Friendship, rights, and community : Aristotle and John Locke on the family and political life.
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Cain, Patrick N.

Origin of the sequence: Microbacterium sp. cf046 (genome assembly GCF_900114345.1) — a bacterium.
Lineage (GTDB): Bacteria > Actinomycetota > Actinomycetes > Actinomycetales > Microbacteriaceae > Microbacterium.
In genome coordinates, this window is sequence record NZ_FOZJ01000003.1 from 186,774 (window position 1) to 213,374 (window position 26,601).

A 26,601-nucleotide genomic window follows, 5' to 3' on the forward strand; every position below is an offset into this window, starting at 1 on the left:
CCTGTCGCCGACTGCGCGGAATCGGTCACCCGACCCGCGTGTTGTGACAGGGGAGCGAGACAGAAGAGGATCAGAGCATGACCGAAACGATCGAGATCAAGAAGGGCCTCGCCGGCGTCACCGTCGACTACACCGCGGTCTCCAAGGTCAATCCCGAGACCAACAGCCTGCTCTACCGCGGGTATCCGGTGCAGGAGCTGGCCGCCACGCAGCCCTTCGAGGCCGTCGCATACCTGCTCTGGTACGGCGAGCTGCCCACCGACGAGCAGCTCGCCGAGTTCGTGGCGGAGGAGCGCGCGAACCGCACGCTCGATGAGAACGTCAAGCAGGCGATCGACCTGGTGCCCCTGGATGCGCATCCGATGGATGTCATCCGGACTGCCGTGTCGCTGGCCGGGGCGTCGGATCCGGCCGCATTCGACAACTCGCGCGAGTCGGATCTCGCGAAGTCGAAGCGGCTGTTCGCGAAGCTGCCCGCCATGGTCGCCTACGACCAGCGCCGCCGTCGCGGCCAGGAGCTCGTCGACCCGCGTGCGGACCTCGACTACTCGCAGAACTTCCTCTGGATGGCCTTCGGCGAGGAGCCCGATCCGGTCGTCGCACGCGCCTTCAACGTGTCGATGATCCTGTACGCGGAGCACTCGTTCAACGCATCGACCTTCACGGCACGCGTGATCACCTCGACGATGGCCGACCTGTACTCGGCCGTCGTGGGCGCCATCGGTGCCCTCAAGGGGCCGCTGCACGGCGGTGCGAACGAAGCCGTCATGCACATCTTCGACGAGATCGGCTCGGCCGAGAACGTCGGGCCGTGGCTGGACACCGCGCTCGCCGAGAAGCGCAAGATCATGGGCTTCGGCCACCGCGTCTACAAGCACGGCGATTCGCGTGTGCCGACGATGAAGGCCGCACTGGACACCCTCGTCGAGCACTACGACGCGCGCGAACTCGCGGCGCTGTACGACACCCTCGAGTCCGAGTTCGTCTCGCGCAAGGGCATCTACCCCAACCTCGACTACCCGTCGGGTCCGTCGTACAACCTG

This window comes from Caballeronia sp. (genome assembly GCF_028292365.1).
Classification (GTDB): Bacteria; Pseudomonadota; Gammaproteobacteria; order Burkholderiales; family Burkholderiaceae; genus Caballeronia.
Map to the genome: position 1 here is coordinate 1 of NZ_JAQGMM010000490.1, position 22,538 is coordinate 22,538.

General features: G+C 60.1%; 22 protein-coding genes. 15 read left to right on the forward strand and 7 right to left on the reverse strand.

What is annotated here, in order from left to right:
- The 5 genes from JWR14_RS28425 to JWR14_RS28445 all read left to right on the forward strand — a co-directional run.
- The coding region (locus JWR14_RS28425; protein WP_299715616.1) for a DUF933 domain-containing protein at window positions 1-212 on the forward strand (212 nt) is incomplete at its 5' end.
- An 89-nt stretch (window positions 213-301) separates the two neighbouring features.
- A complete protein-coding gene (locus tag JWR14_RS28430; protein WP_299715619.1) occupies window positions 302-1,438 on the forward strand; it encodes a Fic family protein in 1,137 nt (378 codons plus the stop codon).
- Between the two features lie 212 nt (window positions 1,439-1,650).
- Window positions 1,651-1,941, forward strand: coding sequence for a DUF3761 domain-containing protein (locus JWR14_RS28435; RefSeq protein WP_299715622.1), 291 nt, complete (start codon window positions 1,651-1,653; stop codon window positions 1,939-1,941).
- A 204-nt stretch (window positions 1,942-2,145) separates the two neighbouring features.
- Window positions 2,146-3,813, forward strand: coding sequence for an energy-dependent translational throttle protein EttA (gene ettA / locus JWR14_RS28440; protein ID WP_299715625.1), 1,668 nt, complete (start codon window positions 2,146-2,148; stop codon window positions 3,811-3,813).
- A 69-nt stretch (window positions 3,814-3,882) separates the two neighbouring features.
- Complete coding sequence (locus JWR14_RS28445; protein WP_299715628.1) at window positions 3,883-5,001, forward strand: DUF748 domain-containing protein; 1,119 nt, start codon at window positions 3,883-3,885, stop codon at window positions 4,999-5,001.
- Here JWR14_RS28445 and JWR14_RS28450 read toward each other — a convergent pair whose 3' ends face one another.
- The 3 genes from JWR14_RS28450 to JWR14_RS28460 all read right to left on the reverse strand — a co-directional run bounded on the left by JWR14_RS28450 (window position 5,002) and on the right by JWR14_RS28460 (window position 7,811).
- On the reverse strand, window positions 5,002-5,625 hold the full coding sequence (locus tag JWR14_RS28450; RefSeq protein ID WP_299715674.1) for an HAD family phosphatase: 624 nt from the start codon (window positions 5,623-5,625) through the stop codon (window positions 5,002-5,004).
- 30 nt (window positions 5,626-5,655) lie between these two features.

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This dissertation develops an account of Aristotle's view of the family in contrast to the now more familiar and influential understanding derived from Locke's theory of rights and government. For Locke, the individual as an autonomous unit enters into associations such as the family and civil society on a contractual basis, for limited purposes and with limited obligations. In response to the Lockean approach, this dissertation explores Aristotle's view of the family, the relations between men and women, and the political and philosophic implications of his position. It argues that, for Aristotle, friendship in the family is the source and foundation of political life. The proper practice of politics aims at friendship, and depends upon the development of a family structure conducive to that goal. For Aristotle, this development means transforming a family dominated by the manliness of the father into a family that makes room for the rule of the woman—a rule that allows for and fosters friendship. When properly structured, the family affirms an important role for women, an influence that is crucial to the formation of political life and its proper practice. Aristotle's view of the family offers a richer and more comprehensive framework for our thinking about the relations within the family between husbands and wives, and parents and children, as well as relations between the family and the broader political communities.
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